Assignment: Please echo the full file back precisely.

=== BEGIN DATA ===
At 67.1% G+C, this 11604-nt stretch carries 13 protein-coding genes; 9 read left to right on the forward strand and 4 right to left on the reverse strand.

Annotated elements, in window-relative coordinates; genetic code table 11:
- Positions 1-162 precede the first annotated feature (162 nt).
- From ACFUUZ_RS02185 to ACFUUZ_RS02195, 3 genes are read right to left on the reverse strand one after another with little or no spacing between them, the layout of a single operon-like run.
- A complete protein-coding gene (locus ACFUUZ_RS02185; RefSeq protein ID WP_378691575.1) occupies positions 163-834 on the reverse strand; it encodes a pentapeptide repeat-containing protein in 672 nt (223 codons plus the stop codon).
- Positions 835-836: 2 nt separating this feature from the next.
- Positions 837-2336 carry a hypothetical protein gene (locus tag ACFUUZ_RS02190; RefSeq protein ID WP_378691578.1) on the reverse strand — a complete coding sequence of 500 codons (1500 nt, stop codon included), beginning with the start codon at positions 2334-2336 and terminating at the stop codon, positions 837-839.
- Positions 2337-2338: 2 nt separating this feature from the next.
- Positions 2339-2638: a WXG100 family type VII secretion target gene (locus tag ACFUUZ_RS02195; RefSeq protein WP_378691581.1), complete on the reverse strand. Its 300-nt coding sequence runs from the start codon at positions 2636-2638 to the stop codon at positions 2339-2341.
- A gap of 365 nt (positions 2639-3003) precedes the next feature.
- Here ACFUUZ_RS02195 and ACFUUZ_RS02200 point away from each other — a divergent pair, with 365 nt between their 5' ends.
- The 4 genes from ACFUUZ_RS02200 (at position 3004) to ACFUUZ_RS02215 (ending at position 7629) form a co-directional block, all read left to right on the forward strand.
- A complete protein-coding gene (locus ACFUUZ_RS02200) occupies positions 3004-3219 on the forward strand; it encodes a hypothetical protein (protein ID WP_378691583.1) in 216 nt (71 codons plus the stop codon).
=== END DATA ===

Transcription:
At 67.1% G+C, this 11604-nt stretch carries 13 protein-coding genes; 9 read left to right on the forward strand and 4 right to left on the reverse strand.

Annotated elements, in window-relative coordinates; genetic code table 11:
- Positions 1-162 precede the first annotated feature (162 nt).
- From ACFUUZ_RS02185 to ACFUUZ_RS02195, 3 genes are read right to left on the reverse strand one after another with little or no spacing between them, the layout of a single operon-like run.
- A complete protein-coding gene (locus ACFUUZ_RS02185; RefSeq protein ID WP_378691575.1) occupies positions 163-834 on the reverse strand; it encodes a pentapeptide repeat-containing protein in 672 nt (223 codons plus the stop codon).
- Positions 835-836: 2 nt separating this feature from the next.
- Positions 837-2336 carry a hypothetical protein gene (locus tag ACFUUZ_RS02190; RefSeq protein ID WP_378691578.1) on the reverse strand — a complete coding sequence of 500 codons (1500 nt, stop codon included), beginning with the start codon at positions 2334-2336 and terminating at the stop codon, positions 837-839.
- Positions 2337-2338: 2 nt separating this feature from the next.
- Positions 2339-2638: a WXG100 family type VII secretion target gene (locus tag ACFUUZ_RS02195; RefSeq protein WP_378691581.1), complete on the reverse strand. Its 300-nt coding sequence runs from the start codon at positions 2636-2638 to the stop codon at positions 2339-2341.
- A gap of 365 nt (positions 2639-3003) precedes the next feature.
- Here ACFUUZ_RS02195 and ACFUUZ_RS02200 point away from each other — a divergent pair, with 365 nt between their 5' ends.
- The 4 genes from ACFUUZ_RS02200 (at position 3004) to ACFUUZ_RS02215 (ending at position 7629) form a co-directional block, all read left to right on the forward strand.
- A complete protein-coding gene (locus ACFUUZ_RS02200) occupies positions 3004-3219 on the forward strand; it encodes a hypothetical protein (protein ID WP_378691583.1) in 216 nt (71 codons plus the stop codon).